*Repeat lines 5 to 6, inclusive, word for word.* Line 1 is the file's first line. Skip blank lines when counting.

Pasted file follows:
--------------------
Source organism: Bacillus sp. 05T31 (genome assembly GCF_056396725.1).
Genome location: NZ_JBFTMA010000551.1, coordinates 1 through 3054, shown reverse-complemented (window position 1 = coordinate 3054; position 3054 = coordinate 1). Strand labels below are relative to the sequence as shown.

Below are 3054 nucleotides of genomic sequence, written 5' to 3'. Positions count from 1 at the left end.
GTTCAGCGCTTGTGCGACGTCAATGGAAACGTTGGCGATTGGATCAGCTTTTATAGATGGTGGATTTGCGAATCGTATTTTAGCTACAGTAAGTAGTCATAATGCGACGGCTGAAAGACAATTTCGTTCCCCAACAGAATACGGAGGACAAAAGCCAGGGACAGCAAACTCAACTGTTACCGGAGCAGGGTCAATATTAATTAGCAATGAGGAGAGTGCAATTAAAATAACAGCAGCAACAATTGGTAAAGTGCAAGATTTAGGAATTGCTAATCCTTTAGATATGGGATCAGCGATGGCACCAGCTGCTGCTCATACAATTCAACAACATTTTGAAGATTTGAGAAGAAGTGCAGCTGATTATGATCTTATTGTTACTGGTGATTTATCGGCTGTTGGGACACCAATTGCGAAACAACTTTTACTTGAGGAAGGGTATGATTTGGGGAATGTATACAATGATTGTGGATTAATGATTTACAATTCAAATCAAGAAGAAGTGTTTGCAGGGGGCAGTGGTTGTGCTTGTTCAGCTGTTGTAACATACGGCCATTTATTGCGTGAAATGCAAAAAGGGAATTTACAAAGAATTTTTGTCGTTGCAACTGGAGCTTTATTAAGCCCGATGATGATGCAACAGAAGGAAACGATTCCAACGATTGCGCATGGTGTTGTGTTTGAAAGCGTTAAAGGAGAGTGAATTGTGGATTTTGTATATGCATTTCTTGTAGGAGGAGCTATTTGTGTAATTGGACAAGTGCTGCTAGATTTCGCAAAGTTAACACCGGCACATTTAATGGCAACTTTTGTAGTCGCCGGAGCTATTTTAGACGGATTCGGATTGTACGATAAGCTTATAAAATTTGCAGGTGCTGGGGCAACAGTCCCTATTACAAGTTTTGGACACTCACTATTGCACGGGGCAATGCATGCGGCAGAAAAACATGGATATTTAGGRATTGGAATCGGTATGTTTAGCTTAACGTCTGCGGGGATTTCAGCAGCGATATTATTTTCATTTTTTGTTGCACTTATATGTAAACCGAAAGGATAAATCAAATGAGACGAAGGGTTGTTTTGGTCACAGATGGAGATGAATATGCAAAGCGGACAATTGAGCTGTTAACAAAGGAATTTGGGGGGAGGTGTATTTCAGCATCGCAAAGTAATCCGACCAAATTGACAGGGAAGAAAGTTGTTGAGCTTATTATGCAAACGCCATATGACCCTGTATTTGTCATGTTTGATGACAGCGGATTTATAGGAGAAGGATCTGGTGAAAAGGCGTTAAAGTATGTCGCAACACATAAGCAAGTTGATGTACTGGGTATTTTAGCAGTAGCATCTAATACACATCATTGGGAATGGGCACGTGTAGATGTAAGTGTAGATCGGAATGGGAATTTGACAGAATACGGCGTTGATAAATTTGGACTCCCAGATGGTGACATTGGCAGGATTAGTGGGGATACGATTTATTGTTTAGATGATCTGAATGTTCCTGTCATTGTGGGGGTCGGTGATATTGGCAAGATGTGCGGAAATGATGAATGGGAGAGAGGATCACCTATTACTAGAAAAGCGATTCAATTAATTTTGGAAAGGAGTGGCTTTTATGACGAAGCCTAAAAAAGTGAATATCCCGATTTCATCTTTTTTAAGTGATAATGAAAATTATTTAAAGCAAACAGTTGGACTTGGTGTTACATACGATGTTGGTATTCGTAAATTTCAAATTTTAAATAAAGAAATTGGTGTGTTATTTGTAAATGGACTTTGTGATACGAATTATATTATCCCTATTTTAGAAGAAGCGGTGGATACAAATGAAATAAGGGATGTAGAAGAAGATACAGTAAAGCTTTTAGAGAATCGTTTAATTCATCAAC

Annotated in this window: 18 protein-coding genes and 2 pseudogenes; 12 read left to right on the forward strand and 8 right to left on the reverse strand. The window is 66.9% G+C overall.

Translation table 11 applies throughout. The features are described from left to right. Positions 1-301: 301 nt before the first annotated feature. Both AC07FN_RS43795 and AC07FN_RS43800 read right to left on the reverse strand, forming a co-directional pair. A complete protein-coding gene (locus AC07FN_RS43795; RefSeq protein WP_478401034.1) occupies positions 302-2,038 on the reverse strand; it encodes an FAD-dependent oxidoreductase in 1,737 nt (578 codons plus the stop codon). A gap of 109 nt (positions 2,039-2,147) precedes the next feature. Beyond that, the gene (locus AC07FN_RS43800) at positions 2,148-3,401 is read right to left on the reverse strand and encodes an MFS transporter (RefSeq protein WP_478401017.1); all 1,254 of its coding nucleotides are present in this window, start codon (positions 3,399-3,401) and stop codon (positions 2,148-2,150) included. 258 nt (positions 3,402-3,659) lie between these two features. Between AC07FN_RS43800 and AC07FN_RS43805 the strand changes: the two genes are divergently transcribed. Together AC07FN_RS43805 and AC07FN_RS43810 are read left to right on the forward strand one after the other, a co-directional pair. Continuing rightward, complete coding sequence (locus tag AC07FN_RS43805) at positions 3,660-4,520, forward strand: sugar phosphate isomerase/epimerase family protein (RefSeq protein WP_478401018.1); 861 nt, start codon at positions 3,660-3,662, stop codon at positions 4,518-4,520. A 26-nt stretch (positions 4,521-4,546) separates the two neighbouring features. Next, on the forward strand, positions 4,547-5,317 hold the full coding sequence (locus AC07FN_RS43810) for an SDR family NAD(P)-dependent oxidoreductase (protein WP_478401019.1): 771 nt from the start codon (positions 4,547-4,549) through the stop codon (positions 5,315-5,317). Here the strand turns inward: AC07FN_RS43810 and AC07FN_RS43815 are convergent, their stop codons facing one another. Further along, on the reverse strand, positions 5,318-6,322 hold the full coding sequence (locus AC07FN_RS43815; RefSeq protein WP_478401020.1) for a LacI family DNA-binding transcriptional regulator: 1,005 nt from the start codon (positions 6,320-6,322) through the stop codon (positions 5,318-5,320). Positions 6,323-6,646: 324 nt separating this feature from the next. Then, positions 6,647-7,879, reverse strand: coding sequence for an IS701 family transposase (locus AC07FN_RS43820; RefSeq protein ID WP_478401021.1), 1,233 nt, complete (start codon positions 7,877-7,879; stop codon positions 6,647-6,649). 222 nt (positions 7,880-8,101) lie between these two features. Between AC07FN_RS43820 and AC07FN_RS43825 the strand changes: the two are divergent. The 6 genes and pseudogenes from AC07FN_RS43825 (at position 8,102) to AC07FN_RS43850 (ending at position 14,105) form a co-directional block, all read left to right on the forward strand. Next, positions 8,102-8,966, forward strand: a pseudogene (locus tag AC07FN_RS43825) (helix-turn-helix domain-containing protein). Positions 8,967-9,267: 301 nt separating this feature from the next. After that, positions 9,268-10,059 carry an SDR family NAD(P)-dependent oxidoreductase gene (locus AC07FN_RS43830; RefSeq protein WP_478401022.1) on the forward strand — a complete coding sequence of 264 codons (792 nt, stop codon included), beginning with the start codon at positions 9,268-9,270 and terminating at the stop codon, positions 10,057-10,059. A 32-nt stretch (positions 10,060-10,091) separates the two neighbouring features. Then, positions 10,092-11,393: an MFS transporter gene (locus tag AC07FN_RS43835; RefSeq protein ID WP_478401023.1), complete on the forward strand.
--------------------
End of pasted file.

Annotated in this window: 18 protein-coding genes and 2 pseudogenes; 12 read left to right on the forward strand and 8 right to left on the reverse strand. The window is 66.9% G+C overall.

Translation table 11 applies throughout. The features are described from left to right. Positions 1-301: 301 nt before the first annotated feature. Both AC07FN_RS43795 and AC07FN_RS43800 read right to left on the reverse strand, forming a co-directional pair. A complete protein-coding gene (locus AC07FN_RS43795; RefSeq protein WP_478401034.1) occupies positions 302-2,038 on the reverse strand; it encodes an FAD-dependent oxidoreductase in 1,737 nt (578 codons plus the stop codon). A gap of 109 nt (positions 2,039-2,147) precedes the next feature. Beyond that, the gene (locus AC07FN_RS43800) at positions 2,148-3,401 is read right to left on the reverse strand and encodes an MFS transporter (RefSeq protein WP_478401017.1); all 1,254 of its coding nucleotides are present in this window, start codon (positions 3,399-3,401) and stop codon (positions 2,148-2,150) included. 258 nt (positions 3,402-3,659) lie between these two features. Between AC07FN_RS43800 and AC07FN_RS43805 the strand changes: the two genes are divergently transcribed. Together AC07FN_RS43805 and AC07FN_RS43810 are read left to right on the forward strand one after the other, a co-directional pair. Continuing rightward, complete coding sequence (locus tag AC07FN_RS43805) at positions 3,660-4,520, forward strand: sugar phosphate isomerase/epimerase family protein (RefSeq protein WP_478401018.1); 861 nt, start codon at positions 3,660-3,662, stop codon at positions 4,518-4,520. A 26-nt stretch (positions 4,521-4,546) separates the two neighbouring features. Next, on the forward strand, positions 4,547-5,317 hold the full coding sequence (locus AC07FN_RS43810) for an SDR family NAD(P)-dependent oxidoreductase (protein WP_478401019.1): 771 nt from the start codon (positions 4,547-4,549) through the stop codon (positions 5,315-5,317). Here the strand turns inward: AC07FN_RS43810 and AC07FN_RS43815 are convergent, their stop codons facing one another. Further along, on the reverse strand, positions 5,318-6,322 hold the full coding sequence (locus AC07FN_RS43815; RefSeq protein WP_478401020.1) for a LacI family DNA-binding transcriptional regulator: 1,005 nt from the start codon (positions 6,320-6,322) through the stop codon (positions 5,318-5,320). Positions 6,323-6,646: 324 nt separating this feature from the next. Then, positions 6,647-7,879, reverse strand: coding sequence for an IS701 family transposase (locus AC07FN_RS43820; RefSeq protein ID WP_478401021.1), 1,233 nt, complete (start codon positions 7,877-7,879; stop codon positions 6,647-6,649). 222 nt (positions 7,880-8,101) lie between these two features. Between AC07FN_RS43820 and AC07FN_RS43825 the strand changes: the two are divergent. The 6 genes and pseudogenes from AC07FN_RS43825 (at position 8,102) to AC07FN_RS43850 (ending at position 14,105) form a co-directional block, all read left to right on the forward strand. Next, positions 8,102-8,966, forward strand: a pseudogene (locus tag AC07FN_RS43825) (helix-turn-helix domain-containing protein). Positions 8,967-9,267: 301 nt separating this feature from the next. After that, positions 9,268-10,059 carry an SDR family NAD(P)-dependent oxidoreductase gene (locus AC07FN_RS43830; RefSeq protein WP_478401022.1) on the forward strand — a complete coding sequence of 264 codons (792 nt, stop codon included), beginning with the start codon at positions 9,268-9,270 and terminating at the stop codon, positions 10,057-10,059. A 32-nt stretch (positions 10,060-10,091) separates the two neighbouring features. Then, positions 10,092-11,393: an MFS transporter gene (locus tag AC07FN_RS43835; RefSeq protein ID WP_478401023.1), complete on the forward strand.